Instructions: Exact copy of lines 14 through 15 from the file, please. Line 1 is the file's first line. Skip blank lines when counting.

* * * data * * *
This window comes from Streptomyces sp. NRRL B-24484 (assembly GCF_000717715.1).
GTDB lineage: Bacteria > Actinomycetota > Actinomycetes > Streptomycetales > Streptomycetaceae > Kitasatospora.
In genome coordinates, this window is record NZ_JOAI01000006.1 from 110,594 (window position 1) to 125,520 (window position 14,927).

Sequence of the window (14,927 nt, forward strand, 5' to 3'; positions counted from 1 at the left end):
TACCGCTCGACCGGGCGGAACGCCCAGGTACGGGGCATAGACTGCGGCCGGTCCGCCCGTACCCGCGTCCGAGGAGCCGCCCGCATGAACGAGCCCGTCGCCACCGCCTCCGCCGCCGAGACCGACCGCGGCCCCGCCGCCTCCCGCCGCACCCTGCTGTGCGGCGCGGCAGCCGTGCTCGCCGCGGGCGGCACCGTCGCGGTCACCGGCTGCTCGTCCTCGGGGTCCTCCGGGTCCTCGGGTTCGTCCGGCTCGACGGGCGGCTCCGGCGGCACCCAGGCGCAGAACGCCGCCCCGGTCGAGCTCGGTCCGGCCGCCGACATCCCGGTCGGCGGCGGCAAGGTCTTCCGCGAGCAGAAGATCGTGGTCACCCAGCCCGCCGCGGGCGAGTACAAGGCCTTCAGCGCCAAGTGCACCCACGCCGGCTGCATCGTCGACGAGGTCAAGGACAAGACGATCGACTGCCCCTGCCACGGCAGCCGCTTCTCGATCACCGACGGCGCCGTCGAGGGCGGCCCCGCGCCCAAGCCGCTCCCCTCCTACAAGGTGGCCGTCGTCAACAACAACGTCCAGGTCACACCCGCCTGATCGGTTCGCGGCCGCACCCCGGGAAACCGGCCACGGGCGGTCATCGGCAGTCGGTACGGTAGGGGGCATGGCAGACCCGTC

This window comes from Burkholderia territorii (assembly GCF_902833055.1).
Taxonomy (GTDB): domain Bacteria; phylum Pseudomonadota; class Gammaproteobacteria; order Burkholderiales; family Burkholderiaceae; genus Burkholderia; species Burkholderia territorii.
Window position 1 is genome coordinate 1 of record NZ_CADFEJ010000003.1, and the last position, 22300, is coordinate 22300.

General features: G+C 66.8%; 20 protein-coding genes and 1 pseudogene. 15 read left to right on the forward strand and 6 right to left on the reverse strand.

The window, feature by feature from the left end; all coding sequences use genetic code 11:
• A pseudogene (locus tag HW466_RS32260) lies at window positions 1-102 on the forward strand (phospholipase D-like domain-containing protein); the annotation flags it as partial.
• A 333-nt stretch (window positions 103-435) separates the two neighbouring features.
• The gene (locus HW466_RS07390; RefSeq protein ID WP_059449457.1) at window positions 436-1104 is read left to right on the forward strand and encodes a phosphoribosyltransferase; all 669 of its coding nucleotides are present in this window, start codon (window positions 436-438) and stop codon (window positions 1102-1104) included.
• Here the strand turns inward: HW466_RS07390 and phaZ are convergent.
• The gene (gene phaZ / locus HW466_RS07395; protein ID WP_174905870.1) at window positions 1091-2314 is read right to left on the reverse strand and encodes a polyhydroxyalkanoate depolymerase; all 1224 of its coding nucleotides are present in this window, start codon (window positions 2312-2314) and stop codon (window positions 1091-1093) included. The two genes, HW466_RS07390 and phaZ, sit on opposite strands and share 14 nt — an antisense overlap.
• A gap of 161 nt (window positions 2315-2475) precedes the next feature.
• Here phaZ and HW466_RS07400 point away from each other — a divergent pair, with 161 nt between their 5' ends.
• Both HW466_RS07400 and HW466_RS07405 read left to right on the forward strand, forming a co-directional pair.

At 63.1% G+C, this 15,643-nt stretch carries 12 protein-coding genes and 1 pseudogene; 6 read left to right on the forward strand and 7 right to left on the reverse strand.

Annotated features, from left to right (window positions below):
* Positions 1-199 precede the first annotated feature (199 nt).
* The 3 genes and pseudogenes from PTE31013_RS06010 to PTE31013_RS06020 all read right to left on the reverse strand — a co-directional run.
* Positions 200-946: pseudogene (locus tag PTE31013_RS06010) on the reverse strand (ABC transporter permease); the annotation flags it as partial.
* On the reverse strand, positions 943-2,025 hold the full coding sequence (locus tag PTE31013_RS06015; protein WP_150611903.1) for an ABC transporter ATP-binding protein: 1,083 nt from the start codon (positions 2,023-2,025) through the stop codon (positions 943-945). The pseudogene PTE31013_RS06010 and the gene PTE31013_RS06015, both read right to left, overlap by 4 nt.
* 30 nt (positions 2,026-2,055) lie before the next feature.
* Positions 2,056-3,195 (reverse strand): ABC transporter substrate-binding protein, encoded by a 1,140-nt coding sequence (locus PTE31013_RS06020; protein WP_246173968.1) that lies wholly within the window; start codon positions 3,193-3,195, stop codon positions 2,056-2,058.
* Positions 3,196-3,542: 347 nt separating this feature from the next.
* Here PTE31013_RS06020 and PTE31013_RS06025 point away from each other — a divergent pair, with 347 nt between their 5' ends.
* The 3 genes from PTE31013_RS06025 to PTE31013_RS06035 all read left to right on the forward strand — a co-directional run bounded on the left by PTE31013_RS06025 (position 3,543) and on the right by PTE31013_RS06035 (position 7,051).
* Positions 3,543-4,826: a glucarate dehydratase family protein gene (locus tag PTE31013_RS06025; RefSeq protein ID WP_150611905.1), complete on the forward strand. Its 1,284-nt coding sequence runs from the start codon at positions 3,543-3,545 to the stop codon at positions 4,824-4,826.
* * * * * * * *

• Here the strand turns inward: HW466_RS07390 and phaZ are convergent.
• The gene (gene phaZ / locus HW466_RS07395; protein ID WP_174905870.1) at window positions 1091-2314 is read right to left on the reverse strand and encodes a polyhydroxyalkanoate depolymerase; all 1224 of its coding nucleotides are present in this window, start codon (window positions 2312-2314) and stop codon (window positions 1091-1093) included. The two genes, HW466_RS07390 and phaZ, sit on opposite strands and share 14 nt — an antisense overlap.